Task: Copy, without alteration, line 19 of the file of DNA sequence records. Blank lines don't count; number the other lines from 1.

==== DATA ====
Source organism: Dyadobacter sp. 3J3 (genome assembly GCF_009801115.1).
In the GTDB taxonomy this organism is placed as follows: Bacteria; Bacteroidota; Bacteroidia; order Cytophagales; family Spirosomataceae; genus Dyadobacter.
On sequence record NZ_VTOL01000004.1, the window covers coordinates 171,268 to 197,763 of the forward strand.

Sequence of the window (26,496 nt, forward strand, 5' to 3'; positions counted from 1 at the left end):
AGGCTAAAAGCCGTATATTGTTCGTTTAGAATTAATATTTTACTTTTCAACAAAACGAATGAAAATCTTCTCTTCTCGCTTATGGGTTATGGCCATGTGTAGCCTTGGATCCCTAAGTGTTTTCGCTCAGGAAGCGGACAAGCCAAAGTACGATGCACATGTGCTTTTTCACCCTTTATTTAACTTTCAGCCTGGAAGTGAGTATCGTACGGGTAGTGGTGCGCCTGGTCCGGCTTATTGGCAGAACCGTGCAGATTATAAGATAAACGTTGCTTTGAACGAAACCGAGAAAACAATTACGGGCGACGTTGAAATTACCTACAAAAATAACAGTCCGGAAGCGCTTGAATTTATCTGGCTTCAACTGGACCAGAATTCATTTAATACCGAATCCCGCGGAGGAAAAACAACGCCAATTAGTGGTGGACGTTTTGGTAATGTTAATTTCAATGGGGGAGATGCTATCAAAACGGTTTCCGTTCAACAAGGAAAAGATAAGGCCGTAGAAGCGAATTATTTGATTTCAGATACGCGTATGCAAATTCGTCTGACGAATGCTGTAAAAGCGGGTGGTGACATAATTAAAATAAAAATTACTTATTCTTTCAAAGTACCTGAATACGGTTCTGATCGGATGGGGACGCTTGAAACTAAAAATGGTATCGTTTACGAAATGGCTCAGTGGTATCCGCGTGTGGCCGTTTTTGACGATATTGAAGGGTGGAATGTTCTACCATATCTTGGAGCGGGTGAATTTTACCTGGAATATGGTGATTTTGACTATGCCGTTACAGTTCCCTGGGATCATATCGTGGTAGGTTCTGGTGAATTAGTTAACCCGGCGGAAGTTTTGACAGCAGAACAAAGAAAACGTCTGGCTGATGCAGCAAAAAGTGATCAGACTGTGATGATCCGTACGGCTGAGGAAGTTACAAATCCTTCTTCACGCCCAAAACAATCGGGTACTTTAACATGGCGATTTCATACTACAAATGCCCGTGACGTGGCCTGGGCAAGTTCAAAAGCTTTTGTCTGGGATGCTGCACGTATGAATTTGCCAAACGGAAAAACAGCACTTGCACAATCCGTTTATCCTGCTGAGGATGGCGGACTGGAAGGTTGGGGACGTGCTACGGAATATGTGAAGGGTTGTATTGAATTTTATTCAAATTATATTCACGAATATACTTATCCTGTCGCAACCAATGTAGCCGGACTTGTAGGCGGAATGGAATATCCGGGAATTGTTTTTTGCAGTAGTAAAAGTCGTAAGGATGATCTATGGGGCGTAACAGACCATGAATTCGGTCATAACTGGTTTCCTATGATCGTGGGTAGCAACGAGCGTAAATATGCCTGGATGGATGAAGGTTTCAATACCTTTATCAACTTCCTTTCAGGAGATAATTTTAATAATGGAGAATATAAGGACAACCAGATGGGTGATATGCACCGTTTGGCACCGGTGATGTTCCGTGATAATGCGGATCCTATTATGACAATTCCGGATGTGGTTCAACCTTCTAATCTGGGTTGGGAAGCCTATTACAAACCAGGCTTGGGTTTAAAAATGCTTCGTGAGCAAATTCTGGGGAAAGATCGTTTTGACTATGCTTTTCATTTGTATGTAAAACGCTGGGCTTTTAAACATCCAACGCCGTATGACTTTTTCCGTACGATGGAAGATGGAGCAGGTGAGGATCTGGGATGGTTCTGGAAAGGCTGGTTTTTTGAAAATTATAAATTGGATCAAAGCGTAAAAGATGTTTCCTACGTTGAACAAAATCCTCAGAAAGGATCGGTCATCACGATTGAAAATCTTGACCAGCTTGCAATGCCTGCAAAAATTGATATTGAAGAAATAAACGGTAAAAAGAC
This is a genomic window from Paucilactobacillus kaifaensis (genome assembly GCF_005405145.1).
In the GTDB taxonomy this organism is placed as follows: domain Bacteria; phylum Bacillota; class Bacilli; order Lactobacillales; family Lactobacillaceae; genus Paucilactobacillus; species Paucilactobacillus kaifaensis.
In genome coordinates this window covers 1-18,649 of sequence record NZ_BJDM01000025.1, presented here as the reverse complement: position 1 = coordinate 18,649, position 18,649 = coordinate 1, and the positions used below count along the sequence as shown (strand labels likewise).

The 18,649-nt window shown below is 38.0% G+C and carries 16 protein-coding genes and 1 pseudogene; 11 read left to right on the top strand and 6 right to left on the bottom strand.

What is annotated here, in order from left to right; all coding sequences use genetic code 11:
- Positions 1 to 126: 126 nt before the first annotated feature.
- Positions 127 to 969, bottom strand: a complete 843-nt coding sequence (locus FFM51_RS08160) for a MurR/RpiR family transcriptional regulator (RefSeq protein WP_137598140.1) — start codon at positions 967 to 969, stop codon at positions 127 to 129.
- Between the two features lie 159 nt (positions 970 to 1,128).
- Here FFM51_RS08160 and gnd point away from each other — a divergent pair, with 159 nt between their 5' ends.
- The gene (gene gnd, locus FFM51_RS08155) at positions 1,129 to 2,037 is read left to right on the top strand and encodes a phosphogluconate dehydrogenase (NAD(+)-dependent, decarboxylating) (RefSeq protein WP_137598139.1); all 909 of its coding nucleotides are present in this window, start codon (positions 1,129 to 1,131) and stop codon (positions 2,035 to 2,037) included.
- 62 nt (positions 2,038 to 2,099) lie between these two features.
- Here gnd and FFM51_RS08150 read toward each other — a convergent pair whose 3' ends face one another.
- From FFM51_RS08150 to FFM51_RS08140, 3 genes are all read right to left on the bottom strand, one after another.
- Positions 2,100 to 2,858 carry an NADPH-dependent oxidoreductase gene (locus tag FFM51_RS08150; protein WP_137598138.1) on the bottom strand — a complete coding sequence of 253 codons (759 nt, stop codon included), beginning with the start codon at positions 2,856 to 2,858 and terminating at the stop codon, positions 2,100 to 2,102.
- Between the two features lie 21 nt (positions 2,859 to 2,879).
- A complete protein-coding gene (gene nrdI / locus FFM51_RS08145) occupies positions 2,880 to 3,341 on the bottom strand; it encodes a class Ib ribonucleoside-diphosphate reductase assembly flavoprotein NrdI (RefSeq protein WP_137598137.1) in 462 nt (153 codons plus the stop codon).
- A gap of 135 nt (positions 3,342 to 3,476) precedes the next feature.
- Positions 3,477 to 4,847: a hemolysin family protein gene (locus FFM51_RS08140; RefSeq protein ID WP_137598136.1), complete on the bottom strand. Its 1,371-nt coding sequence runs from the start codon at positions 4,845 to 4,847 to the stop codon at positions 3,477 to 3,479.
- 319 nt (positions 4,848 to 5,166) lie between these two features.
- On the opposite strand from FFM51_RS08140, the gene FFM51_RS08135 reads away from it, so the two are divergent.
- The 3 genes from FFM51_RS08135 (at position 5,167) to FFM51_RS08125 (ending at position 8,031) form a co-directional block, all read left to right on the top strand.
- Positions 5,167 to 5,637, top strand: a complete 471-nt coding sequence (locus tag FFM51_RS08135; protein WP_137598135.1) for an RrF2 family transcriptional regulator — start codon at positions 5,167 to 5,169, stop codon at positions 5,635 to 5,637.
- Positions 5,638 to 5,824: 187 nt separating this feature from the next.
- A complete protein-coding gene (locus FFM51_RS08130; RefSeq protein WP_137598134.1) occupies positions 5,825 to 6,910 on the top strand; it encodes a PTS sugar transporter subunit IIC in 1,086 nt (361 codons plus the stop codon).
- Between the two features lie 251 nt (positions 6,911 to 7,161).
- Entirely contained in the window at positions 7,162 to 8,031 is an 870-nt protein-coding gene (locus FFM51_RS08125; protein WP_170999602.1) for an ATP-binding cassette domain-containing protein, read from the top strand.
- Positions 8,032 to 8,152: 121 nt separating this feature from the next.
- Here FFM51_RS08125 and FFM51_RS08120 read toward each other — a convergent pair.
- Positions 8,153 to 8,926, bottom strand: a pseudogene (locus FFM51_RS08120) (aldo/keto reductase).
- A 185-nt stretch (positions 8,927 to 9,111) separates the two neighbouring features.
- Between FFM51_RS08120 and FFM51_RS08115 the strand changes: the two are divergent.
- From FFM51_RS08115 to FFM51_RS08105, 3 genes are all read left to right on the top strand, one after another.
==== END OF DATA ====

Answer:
- Positions 2,100 to 2,858 carry an NADPH-dependent oxidoreductase gene (locus tag FFM51_RS08150; protein WP_137598138.1) on the bottom strand — a complete coding sequence of 253 codons (759 nt, stop codon included), beginning with the start codon at positions 2,856 to 2,858 and terminating at the stop codon, positions 2,100 to 2,102.